Post 0658 Crosby, Texas

Post 658

Crosby, Texas

Post 0658 Crosby, Texas

About This Post

Post Namesake
David H. McNerney Medal of Honor Recipient David Herbert McNerney (June 2, 1931 – October 10, 2010) was a United States Army soldier and a recipient of the United States military's highest decoration—the Medal of Honor—for his actions in the Vietnam War. A native of Massachusetts who moved to Houston, Texas, as a child, McNerney served in the U.S. Navy during the Korean War before enlisting in the Army. He was recognized with the Medal of Honor when, as a first sergeant in Vietnam on March 22, 1967, his company came under attack by a numerically superior North Vietnamese force. They nearly split the company and killed or wounded all of the officers. Although wounded, McNerney took command of the company and organized the unit's defense, exposing himself to hostile fire to mark and clear a helicopter landing site. He refused to be evacuated for an entire day until a new commander came. After serving four tours of duty in Vietnam and 16 years of service, McNerney retired in 1969 and began a career as a customs inspector in Houston. McNerney served two combat tours in Korea with the Navy before joining the Army.[6] He enlisted in the Army in 1953 at Fort Bliss, Texas In 1962, he volunteered for special warfare training and was among the first 500 U.S. military advisers sent to Vietnam. He was deployed to that country a second time in 1964. In 1965, McNerney was sent to Ft. Lewis, Washington, to train soldiers. McNerney had a hard reputation and was seen as a tough, no-nonsense man. He was selected to lead Company A, 1st Battalion, 8th Infantry Regiment, 4th Infantry Division. After they completed training and were sent to Vietnam, McNerney was not scheduled to go with them. However, during their year of training together, McNerney and the company developed an extremely strong bond, and McNerney volunteered to return to Vietnam with Company A During the Battle of Polei Doc, A Company's (totaling 108 troops) casualties include 22 men killed in action and 42 wounded, a 60% casualty rate. After the battle, U.S. troops identified 139 NVA KIA around the A 1/8 perimeter, and another 400 NVA graves were located in the area a short time later. As a result of their actions during the battle that day, two men were awarded the Distinguished Service Cross, 7 the Silver Star, 25 the Bronze Star, and 65 a Purple Heart. McNerney was awarded the Medal of Honor. To evacuate wounded and bring in fresh supplies, helicopter pilot CWO Donald Rawlinson repeatedly returned to the company's position despite heavy enemy small-arms fire. Lt. Col. Rick Sauer later said, "He came and flew out the wounded. He risked his life multiple times. … The back of his Huey helicopter was just flowing in blood from continually taking out the wounded people. He did quite a job. ” Rawlinson was recognized with the Distinguished Flying Cross and was adopted as a member of A Company by its troops. The battalion was one of the most highly decorated battalions of the Vietnam War. Four members were recognized with Medals of Honor within a 60-day period. McNerney returned to the United States in August 1967 and worked as a training instructor at Fort Dix, New Jersey. During a ceremony at the White House on September 19, 1968, he was formally presented with the Medal of Honor by President Lyndon B. Johnson. He volunteered for a fourth tour in Vietnam with Company B, 2nd Battalion, 8th Cavalry Regiment, 1st Cavalry Division, before retiring as a first sergeant in December 1969 Medal of Honor citation Medal of Honor McNerney's Medal of Honor citation reads: 1st Sgt. McNerney distinguished himself when his unit was attacked by a North Vietnamese battalion near Polei Doc. Running through the hail of enemy fire to the area of heaviest contact, he was assisting in the development of a defensive perimeter when he encountered several enemy at close range. He killed the enemy but was painfully injured when blown from his feet by a grenade. In spite of this injury, he assaulted and destroyed an enemy machinegun position that had pinned down 5 of his comrades beyond the defensive line. Upon learning his commander and artillery forward observer had been killed, he assumed command of the company. He adjusted artillery fire to within 20 meters of the position in a daring measure to repulse enemy assaults. When the smoke grenades used to mark the position were gone, he moved into a nearby clearing to designate the location to friendly aircraft. In spite of enemy fire he remained exposed until he was certain the position was spotted and then climbed into a tree and tied the identification panel to its highest branches. Then he moved among his men readjusting their position, encouraging the defenders and checking the wounded. As the hostile assaults slackened, he began clearing a helicopter landing site to evacuate the wounded. When explosives were needed to remove large trees, he crawled outside the relative safety of his perimeter to collect demolition material from abandoned rucksacks. Moving through a fusillade of fire he returned with the explosives that were vital to the clearing of the landing zone. Disregarding the pain of his injury and refusing medical evacuation 1st Sgt. McNerney remained with his unit until the next day when the new commander arrived. First Sgt. McNerney's outstanding heroism and leadership were inspirational to his comrades. His actions were in keeping with the highest traditions of the U.S. Army and reflect great credit upon himself and the Armed Forces of his country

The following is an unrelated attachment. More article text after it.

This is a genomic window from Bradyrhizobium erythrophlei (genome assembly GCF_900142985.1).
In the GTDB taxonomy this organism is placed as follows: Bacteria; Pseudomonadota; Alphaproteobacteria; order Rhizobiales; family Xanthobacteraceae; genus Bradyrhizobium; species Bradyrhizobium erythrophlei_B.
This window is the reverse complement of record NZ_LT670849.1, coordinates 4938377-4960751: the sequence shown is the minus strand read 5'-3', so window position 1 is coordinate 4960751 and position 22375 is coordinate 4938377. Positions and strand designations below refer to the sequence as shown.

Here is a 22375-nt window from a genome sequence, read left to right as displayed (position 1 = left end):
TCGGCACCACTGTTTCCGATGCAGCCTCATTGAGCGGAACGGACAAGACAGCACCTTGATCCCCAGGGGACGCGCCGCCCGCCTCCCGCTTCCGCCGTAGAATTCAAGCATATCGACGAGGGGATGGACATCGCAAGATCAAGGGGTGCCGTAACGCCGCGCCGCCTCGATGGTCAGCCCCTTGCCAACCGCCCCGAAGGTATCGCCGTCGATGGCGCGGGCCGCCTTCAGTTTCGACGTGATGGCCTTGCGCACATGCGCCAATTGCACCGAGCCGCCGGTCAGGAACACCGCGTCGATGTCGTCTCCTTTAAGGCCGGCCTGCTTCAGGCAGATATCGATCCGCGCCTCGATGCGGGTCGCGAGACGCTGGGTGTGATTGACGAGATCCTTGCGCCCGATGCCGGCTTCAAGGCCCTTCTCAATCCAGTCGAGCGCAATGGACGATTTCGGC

Notable Members
David H. McNerney Past Commander's Percy Scott 1948-1949 Edwin Swanson 1950 Joe Krauskoppf 1921-1957 Ike Patrick 1592-1953, 1959 Felix Dlouhy JR. 1954-1955 Percy Scott 1956 Frank Zalesak 1958, 1960, 1968 Marion Ripkowski 1961, 1965 Edwin Hylton 1962 Lee Roy Weselka 1963 Rudy Rucka 1964, 1966 Charlie Cream 1967, 1969 Gerald Michalsky 1970-1971 Ronald Hechler 1972 E.M Hill 1973 Donald Busker 1974-1975 Clarence Brooks 1976-1978 Larry Stasney 1979-1984 James D Manley 1985 Andres G. Soto 1986 E.L Sirocka 1987-1988, 1992, 1995, 1999 Zeb D Adams 1989-1990 Ronald Stasney 1991 Dennis G. Rusher 1993-1994 Melissa A. Sanders 1996 Gordon Holy 1997-1998 Frank Wilder 2000-2001, 2006-2007 Joe Anselmo 2002-2003 Don Guillory 2004-2005 Gerald Blankenship 2008 Patrick Yancey 2009-2011 Ruth Sholler 2011-2012 Bob Boyles 2012-2014 Don Guillory 2014- Present



New Building and Monument Dedication

Sep 27, 2007
Grand Opening of the new Post Building